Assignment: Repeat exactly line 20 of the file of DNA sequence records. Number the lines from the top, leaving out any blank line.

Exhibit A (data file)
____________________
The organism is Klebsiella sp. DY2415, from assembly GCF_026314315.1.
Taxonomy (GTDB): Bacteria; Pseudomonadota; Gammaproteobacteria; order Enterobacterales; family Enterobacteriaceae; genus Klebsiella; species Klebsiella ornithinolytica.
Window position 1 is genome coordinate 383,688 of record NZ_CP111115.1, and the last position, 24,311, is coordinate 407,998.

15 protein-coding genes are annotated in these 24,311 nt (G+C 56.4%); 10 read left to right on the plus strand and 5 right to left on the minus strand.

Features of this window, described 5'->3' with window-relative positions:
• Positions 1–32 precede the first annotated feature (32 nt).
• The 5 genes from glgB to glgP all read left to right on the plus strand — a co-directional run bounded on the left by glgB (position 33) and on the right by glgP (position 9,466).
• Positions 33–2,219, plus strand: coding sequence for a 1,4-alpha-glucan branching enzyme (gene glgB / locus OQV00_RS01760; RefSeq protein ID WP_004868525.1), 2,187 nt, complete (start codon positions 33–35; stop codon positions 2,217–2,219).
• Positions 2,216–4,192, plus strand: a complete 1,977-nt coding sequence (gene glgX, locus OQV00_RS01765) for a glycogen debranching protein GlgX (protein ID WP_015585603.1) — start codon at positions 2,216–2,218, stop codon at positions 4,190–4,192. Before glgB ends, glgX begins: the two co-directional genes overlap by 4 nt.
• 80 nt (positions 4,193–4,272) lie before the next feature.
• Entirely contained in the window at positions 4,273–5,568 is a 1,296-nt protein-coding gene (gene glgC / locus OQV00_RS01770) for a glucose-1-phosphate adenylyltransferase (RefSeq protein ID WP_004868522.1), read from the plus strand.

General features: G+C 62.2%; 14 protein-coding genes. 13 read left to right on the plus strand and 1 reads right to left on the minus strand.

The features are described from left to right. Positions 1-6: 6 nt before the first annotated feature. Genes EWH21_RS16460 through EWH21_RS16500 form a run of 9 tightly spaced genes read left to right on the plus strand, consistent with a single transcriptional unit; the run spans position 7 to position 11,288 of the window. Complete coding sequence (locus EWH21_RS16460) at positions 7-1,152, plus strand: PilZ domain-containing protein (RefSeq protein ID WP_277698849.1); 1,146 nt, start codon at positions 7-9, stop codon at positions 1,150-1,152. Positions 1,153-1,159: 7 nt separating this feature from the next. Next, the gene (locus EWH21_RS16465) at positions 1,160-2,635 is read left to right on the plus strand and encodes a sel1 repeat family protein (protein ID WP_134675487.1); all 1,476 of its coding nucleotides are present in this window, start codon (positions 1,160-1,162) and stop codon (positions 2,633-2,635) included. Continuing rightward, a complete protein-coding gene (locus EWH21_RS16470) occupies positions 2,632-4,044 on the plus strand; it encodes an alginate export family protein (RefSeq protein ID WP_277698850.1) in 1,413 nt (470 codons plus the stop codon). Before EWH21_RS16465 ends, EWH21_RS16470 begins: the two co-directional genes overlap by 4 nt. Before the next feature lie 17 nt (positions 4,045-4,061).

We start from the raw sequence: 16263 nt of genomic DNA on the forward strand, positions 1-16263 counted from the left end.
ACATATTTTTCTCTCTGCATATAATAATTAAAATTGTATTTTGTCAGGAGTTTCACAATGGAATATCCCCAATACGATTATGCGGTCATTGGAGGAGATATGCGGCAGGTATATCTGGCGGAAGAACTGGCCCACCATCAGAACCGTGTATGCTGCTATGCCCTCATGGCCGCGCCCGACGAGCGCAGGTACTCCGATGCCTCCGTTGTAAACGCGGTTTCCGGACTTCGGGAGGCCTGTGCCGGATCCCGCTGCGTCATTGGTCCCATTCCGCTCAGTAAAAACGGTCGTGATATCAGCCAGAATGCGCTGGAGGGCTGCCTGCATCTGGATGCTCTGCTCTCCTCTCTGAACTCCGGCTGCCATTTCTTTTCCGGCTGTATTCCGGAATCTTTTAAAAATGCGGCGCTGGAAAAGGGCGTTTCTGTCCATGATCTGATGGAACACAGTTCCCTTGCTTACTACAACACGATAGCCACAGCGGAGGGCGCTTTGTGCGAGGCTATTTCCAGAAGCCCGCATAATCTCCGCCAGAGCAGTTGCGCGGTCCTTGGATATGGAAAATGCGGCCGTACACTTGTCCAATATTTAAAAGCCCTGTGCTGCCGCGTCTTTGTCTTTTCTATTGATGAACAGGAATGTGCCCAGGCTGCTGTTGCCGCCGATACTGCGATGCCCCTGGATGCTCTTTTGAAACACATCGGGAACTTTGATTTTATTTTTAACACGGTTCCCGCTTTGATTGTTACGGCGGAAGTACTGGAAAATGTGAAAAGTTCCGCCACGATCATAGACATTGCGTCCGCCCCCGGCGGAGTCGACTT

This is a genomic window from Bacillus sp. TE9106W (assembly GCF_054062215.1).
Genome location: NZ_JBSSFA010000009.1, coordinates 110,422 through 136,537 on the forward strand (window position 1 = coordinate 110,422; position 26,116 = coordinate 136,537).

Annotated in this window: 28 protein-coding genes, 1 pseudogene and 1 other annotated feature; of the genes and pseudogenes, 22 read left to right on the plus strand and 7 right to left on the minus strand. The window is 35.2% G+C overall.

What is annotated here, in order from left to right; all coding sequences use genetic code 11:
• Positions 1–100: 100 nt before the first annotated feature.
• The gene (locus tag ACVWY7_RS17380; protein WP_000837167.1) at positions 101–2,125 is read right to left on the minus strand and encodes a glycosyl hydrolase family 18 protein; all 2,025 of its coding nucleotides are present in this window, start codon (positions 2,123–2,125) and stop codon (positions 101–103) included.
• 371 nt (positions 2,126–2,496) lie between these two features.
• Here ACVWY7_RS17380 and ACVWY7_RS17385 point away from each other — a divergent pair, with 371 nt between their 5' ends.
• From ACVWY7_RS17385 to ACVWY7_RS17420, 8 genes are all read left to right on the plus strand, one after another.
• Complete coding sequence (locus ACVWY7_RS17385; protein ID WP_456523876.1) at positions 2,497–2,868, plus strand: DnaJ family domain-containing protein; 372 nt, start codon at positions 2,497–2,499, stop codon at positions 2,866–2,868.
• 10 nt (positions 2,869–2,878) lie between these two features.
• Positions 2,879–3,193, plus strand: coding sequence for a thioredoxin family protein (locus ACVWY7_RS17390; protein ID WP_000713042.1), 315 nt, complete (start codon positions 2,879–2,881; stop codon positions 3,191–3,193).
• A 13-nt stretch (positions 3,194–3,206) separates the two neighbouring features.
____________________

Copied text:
• Positions 1–100: 100 nt before the first annotated feature.